“When you spread out your hands in prayer, I will refuse to look at you; even if you offer countless prayers, I will not listen. Your hands are covered with blood. “Wash yourselves. Cleanse yourselves. Remove your evil deeds from my sight. Stop doing evil. Learn to do what is good. Pursue justice. Correct the oppressor. Defend the rights of the fatherless. Plead the widow’s cause.” (Isaiah 1:15–17)
Some might argue that the two important biblical themes of justice and grace are like oil and water: Justice is giving people what they deserve; grace is “unmerited favor” – giving benefits that are UNdeserved. The two seem polar opposites, but the cross reminds us that justice and grace DO go together. Jesus fulfilled the Law by dying on the cross and paying the penalty for human sin. Jesus met God’s demand for justice on that cross.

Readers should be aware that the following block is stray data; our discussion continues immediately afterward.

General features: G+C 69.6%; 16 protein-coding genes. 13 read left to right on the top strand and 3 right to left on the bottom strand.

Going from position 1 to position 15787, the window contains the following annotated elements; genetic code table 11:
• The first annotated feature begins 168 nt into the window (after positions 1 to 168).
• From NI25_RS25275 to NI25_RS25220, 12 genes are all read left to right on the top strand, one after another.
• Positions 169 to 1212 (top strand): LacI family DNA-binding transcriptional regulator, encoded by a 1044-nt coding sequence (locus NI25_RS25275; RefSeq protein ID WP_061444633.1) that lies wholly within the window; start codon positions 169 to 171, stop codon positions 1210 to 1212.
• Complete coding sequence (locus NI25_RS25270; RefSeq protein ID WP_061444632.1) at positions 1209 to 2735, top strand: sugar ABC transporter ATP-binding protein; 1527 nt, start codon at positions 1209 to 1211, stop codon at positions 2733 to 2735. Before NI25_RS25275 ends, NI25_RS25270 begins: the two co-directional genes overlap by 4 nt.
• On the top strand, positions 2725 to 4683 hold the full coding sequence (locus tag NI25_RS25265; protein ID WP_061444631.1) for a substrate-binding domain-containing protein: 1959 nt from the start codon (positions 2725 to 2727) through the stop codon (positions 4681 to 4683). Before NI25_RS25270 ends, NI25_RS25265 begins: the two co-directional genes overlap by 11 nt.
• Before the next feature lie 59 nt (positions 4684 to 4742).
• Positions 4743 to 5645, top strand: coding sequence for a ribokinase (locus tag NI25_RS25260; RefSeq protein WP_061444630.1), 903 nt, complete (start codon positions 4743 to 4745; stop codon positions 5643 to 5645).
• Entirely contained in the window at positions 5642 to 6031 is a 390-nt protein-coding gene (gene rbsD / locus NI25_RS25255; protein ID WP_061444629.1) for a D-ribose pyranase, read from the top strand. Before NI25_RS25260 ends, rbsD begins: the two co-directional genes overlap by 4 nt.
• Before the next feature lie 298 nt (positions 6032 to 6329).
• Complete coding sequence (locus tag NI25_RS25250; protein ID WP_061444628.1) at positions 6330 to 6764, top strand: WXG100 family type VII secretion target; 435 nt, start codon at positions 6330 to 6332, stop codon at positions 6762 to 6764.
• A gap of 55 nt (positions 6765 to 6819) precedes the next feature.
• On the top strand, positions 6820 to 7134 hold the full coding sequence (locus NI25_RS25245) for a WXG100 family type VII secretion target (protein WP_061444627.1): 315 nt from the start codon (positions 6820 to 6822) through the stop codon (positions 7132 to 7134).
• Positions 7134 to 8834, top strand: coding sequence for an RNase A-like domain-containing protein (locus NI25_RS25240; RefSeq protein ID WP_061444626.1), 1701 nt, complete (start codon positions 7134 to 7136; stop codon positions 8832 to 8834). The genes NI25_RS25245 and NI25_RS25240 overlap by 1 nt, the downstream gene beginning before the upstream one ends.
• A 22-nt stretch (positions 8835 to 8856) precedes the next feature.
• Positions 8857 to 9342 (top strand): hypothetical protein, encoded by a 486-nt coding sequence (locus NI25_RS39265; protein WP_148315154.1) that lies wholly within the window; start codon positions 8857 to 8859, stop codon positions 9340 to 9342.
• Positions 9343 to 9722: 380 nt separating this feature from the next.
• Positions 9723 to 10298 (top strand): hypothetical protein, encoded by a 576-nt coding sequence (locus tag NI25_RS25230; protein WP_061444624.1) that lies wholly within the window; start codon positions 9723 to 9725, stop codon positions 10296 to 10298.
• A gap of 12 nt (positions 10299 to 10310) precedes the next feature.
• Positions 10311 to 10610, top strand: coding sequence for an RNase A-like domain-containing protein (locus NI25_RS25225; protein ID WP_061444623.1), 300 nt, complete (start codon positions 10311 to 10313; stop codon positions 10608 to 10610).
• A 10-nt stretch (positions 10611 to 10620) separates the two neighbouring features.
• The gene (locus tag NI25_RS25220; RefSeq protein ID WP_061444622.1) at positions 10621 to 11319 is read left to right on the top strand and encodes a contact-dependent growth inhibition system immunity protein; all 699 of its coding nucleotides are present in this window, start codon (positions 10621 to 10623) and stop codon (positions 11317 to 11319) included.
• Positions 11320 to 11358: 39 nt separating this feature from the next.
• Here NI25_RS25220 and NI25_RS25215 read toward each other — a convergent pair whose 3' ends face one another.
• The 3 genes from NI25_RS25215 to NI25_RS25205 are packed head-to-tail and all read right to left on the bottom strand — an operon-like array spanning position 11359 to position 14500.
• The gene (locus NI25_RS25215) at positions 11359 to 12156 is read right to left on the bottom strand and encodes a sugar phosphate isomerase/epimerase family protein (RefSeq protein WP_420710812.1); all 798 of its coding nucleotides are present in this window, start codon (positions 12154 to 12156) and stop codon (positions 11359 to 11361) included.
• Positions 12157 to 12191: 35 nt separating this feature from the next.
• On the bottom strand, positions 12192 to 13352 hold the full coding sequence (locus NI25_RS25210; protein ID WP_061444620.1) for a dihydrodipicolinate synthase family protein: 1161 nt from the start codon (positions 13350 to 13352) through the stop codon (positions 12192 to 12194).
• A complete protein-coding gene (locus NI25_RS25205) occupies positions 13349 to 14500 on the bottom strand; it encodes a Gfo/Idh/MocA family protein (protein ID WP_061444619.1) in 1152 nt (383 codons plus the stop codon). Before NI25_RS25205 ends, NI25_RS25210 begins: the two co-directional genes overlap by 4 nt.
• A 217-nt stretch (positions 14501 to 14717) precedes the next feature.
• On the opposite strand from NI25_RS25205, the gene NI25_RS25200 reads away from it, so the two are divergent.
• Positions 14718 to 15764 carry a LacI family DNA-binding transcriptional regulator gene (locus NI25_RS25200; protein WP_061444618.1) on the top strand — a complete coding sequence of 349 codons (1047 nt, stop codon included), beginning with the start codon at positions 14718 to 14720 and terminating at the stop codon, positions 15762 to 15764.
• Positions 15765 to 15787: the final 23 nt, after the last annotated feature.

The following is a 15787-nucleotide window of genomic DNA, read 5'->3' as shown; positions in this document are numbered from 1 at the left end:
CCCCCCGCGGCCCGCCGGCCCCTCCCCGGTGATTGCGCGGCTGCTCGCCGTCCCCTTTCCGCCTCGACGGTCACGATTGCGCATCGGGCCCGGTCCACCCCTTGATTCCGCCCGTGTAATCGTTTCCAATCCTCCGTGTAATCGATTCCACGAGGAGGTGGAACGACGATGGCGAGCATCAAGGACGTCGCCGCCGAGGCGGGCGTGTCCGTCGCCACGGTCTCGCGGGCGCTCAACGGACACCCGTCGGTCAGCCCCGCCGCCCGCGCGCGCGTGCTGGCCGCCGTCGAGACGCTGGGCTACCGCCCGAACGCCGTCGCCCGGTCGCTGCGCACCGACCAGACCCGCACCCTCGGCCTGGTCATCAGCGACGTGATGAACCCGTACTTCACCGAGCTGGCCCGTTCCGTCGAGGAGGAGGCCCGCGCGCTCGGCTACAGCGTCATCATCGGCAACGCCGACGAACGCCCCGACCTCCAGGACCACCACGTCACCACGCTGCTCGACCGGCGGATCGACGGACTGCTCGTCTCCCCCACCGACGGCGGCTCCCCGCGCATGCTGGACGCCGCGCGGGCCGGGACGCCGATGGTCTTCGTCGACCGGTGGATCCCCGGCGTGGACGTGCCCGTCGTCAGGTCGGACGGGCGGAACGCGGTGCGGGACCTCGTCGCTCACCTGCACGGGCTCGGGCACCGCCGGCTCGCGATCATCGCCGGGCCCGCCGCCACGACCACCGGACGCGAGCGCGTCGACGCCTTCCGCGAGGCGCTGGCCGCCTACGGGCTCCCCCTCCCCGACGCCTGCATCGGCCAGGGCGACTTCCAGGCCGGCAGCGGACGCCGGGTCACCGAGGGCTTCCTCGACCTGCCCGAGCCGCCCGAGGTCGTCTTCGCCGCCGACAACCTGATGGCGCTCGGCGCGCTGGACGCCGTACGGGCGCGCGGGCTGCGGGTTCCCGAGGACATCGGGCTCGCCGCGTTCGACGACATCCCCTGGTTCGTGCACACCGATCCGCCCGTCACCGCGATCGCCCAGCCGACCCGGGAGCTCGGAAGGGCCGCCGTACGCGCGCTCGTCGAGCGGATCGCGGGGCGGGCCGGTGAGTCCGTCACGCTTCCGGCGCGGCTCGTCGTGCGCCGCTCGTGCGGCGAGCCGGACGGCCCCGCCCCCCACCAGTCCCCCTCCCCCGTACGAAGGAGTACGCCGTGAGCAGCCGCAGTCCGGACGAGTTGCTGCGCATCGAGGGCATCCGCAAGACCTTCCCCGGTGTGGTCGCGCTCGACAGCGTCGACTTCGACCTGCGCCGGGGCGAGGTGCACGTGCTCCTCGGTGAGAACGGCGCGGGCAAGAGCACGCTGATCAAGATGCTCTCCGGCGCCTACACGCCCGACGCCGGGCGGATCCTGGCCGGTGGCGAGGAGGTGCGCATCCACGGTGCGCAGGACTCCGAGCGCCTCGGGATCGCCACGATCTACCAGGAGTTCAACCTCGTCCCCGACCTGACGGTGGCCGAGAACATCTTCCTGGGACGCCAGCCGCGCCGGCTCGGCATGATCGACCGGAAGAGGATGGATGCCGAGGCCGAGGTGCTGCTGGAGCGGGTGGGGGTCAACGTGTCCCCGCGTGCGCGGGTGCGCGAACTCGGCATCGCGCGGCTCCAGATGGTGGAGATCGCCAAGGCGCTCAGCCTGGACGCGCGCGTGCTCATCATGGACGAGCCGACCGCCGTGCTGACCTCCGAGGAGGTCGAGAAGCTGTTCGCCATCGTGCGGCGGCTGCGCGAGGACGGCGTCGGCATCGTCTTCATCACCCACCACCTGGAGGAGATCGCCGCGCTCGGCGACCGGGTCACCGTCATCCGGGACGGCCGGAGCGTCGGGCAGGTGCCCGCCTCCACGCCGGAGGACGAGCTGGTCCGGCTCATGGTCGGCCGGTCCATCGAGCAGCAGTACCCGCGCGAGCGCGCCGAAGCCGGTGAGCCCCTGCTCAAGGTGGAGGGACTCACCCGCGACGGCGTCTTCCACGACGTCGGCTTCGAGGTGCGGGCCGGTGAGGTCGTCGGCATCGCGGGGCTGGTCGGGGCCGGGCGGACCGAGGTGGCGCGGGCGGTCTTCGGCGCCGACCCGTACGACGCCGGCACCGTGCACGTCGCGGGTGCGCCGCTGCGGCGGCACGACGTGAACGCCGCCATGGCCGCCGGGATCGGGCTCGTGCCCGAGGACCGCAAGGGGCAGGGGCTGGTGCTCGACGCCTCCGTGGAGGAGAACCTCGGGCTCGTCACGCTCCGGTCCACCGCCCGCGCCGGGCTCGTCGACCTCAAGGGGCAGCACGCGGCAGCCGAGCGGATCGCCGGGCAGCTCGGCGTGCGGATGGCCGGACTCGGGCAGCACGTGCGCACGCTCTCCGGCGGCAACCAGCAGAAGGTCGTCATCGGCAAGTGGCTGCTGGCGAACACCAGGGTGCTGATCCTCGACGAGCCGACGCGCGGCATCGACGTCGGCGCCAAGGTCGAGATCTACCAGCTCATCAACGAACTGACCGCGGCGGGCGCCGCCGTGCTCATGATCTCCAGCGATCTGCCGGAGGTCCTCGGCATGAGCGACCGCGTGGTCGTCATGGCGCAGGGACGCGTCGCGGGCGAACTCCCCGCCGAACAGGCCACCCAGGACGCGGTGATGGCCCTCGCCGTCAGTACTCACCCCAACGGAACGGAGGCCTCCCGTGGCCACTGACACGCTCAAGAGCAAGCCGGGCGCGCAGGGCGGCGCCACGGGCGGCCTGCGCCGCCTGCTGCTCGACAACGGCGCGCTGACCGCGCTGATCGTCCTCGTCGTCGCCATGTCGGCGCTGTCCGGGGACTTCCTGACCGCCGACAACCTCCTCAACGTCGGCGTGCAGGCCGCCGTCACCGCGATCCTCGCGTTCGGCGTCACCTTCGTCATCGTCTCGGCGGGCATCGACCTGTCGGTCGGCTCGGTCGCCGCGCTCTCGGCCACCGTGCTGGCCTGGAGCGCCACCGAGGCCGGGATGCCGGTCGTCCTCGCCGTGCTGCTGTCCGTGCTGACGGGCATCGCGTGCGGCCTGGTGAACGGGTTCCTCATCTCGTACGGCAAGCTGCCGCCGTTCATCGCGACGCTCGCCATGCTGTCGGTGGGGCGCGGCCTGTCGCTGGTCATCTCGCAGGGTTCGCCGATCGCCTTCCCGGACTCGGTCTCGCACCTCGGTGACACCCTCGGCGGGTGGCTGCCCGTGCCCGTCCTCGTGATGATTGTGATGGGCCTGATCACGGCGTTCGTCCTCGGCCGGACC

The prophets (like the example above from Isaiah) also showed us grace and justice go together. They saw justice as a heart analysis…doing justice is a sign of true faith. When people involved themselves in religious activities and prided themselves in biblical knowledge, but looked the other way at oppression or did not care for the vulnerable in society, their walk with God wasn’t just insufficient, it was offensive to God.
Jesus said as much about the people of his day when he quoted Isaiah: “This people honors me with their lips, but their heart is far from me.” (Matthew 15:8) A just people share the heart and values of a just God.
Justice is not one more thing that should be added to our religious resume. A lack of justice – or not caring about justice – is a sign that the worshiper’s heart is not right with God. If we don’t care about what God cares about, then that’s a problem. It is a sign that our prayer, fasting, biblical knowledge, and religious observances are full of pride and self.
It’s also a good sign that we don’t understand grace.
Let’s talk about it Sunday in my sermon series “And Justice for All.”